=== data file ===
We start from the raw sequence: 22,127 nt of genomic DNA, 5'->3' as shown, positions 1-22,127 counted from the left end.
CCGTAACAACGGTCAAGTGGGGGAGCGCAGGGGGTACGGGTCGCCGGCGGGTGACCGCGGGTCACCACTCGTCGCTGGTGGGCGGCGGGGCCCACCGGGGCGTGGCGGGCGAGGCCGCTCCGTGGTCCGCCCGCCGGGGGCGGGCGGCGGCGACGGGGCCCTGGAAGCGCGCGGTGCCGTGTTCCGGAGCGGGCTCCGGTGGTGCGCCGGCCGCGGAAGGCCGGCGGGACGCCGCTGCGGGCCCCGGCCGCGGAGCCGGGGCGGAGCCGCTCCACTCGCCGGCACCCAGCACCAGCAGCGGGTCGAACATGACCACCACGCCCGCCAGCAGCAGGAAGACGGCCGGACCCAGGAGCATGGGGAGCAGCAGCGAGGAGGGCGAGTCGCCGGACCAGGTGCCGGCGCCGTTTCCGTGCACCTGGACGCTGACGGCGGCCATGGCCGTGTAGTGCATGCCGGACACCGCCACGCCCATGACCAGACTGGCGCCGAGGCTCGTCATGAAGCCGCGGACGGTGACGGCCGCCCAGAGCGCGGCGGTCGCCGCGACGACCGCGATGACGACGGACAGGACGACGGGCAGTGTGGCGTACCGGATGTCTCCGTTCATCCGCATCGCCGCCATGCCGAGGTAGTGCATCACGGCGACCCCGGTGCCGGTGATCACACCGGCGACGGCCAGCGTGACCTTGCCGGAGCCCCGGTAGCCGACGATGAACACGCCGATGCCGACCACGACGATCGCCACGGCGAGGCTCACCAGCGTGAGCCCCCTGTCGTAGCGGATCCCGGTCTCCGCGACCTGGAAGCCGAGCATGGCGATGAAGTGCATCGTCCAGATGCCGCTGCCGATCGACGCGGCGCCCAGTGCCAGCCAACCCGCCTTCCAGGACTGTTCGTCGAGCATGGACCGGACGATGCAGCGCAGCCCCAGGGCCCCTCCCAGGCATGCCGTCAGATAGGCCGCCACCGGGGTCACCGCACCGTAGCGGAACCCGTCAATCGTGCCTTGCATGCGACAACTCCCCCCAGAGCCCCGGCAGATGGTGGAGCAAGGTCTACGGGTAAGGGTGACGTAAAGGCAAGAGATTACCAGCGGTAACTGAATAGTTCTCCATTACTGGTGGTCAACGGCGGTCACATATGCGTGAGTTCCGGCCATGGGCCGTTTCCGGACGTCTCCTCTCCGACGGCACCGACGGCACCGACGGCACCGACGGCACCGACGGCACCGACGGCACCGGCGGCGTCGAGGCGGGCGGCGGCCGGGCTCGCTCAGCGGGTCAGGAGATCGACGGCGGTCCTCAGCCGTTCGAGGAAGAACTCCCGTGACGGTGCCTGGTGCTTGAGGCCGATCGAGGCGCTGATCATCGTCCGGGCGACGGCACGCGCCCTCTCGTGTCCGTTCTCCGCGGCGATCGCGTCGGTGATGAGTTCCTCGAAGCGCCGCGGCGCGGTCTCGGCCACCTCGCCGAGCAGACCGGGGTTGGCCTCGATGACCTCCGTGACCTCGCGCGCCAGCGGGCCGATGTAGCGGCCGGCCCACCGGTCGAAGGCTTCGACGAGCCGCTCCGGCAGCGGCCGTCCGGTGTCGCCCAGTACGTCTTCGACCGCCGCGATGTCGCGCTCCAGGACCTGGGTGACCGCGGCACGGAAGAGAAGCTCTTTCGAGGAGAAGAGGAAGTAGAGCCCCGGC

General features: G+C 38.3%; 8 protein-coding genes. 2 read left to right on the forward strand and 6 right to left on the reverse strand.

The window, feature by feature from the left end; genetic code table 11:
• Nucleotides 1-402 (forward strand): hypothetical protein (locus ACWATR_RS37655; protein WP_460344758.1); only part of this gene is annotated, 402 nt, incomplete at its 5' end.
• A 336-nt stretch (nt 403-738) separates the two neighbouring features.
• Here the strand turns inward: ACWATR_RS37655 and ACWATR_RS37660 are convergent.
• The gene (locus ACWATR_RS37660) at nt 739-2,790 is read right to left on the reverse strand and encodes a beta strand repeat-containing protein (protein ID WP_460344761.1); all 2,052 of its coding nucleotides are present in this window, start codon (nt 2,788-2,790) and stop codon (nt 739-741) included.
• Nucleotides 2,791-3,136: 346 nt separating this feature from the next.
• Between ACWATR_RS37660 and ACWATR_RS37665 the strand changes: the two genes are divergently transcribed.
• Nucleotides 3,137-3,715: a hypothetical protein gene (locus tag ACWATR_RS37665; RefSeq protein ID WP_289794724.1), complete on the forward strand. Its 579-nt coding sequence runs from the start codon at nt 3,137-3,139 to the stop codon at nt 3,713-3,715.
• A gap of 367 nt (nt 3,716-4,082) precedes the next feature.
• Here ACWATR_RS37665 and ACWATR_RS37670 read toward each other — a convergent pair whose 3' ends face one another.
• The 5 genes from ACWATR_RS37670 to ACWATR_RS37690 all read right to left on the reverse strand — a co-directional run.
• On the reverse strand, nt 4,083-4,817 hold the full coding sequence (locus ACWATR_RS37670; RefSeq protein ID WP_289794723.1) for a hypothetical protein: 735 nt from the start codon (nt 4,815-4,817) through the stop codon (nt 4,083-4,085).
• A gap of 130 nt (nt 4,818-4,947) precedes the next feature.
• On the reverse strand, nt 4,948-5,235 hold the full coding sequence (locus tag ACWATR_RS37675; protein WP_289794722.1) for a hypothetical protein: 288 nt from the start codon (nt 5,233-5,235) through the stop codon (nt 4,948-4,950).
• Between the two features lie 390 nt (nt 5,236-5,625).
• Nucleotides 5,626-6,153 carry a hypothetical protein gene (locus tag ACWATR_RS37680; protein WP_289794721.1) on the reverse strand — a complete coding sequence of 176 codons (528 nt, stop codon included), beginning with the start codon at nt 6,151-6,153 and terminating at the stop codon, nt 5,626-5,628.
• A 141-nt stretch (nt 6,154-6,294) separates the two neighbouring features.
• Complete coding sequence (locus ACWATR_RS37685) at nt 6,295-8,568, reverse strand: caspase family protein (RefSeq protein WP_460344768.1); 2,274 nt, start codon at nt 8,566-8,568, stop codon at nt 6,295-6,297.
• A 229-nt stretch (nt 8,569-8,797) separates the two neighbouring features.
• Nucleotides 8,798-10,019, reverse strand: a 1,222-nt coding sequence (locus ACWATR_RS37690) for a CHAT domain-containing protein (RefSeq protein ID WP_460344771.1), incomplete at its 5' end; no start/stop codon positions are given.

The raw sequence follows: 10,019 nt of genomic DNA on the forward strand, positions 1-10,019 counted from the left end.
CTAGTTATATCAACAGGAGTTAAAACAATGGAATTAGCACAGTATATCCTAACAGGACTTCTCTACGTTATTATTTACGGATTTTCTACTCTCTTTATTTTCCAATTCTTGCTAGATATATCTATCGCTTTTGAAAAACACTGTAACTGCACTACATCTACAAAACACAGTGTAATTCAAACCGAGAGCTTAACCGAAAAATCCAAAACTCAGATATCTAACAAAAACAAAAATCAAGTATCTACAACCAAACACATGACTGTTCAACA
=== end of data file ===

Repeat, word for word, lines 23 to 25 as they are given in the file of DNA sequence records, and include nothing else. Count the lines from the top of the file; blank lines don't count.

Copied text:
• Nucleotides 8,798-10,019, reverse strand: a 1,222-nt coding sequence (locus ACWATR_RS37690) for a CHAT domain-containing protein (RefSeq protein ID WP_460344771.1), incomplete at its 5' end; no start/stop codon positions are given.

The raw sequence follows: 10,019 nt of genomic DNA on the forward strand, positions 1-10,019 counted from the left end.
CTAGTTATATCAACAGGAGTTAAAACAATGGAATTAGCACAGTATATCCTAACAGGACTTCTCTACGTTATTATTTACGGATTTTCTACTCTCTTTATTTTCCAATTCTTGCTAGATATATCTATCGCTTTTGAAAAACACTGTAACTGCACTACATCTACAAAACACAGTGTAATTCAAACCGAGAGCTTAACCGAAAAATCCAAAACTCAGATATCTAACAAAAACAAAAATCAAGTATCTACAACCAAACACATGACTGTTCAACA